Writing

Isaura Greene

Book Review: Thirteen Reasons Why

When I picked up 13 Reasons Why, I was a bit skeptical. I thought it would be depressing since it centers on a teen’s suicide. But the story tells about much more than just that incident.

ThreeSixty Journalism wins 11 awards in the 2011 Better College Newspaper Contes

ThreeSixty Journalism and teen reporters won 11 awards in the 2011 Better College Newspaper Contest!

ThreeSixty Journalism received notice by mail today from the Minnesota Newspaper Association that nine of our fantastic reporters won 10 awards in the 2011 Better College Newspaper Contest, and our print publication has won an award for general excellence.

Reporter's notebook, Grace Pastoor

Why it's better to write about other people

When I write news, I want to be invisible. I don’t want people to see me; I want them to see the facts.

Live from July camp: Day 7

Today is the seventh day in camp — July 14 — and we all are working hard to get our interview questions answered — making phone calls, and leaving messages.

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Live from July camp: Day 5

When I signed up for camp, I had no idea it would be so fun. I do like school but it’s like camp teaches more, but is fun at the same time. It’s awesome.

Live from July camp: Day 4

Friday was a pretty good day as far as even J-camp days go. It started by me getting a ride to the campus as usual, but I brought my longboard this time so I could explore the campus a little bit more.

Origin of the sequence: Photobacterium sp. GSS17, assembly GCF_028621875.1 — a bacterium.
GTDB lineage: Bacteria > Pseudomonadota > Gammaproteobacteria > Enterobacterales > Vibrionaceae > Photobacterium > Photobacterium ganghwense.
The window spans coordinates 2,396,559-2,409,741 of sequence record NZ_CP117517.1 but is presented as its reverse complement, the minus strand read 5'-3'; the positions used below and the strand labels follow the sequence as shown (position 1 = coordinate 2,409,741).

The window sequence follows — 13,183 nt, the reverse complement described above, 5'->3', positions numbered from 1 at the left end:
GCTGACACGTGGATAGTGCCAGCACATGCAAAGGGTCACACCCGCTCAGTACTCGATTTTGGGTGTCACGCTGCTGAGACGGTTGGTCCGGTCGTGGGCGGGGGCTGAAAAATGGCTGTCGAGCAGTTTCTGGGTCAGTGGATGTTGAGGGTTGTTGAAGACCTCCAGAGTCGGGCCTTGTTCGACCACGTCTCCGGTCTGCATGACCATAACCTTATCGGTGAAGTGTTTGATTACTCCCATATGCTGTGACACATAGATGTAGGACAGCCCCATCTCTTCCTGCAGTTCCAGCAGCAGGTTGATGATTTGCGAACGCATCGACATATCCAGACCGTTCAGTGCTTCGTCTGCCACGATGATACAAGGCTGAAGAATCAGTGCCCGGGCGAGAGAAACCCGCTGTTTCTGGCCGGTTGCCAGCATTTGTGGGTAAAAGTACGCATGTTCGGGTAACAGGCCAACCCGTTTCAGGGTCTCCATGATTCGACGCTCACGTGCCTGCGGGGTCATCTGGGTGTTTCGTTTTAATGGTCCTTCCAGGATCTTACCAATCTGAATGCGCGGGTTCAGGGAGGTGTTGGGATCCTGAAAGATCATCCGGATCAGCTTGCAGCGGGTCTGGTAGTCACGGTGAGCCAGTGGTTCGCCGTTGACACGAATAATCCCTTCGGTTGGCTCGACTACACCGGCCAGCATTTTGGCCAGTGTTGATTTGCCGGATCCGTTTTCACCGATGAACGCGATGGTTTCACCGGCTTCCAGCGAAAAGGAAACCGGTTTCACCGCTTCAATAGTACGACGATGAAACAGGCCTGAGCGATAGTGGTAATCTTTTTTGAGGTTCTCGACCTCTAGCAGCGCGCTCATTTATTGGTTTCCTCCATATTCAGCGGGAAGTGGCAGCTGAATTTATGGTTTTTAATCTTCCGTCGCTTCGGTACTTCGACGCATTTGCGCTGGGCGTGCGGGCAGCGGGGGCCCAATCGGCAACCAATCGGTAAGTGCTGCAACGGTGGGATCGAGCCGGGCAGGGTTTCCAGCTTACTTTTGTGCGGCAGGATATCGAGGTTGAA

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Live from July camp: Day 3

Today began like the previous two days did: We arrived at the O’Shaughnessy Educational Center at St. Thomas at 9:30 a.m., and it was off to the races.

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Live from July Camp: Day 2

Our first project of the day was to go out and interview people on campus about why they chose their major.

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Live from July camp: Day 1

Room No. 303 in the O’Shaughnessy Education Center located on the St. Thomas campus is where it all began.

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Live from camp: Grateful to be here

At least once a day, I find myself overwhelmed with gratitude that I am here. That’s not to say every moment has been bliss—there are challenges, without a doubt. But all in all, I cannot believe the opportunities we have here. I can’t believe the exceptional people I’ve met, the things I’ve learned and the fun I’ve had.

How to get a teen to read? Relevance and publication.

I was confounded when I learned that Minneapolis high school students pass the state writing test at a much higher rate than they pass the required reading test.

How can this be? Reading prepares us to write. We teach children to recognize and sound out letters before we teach them to imitate letters with pencil on paper.

New technologies or core skills? Summer camps require a balance.

As I organize schedules for our summer camps, I feel the pull between providing plenty of time for teens to practice the core process of reporting and making sure that they try other important storytelling tools.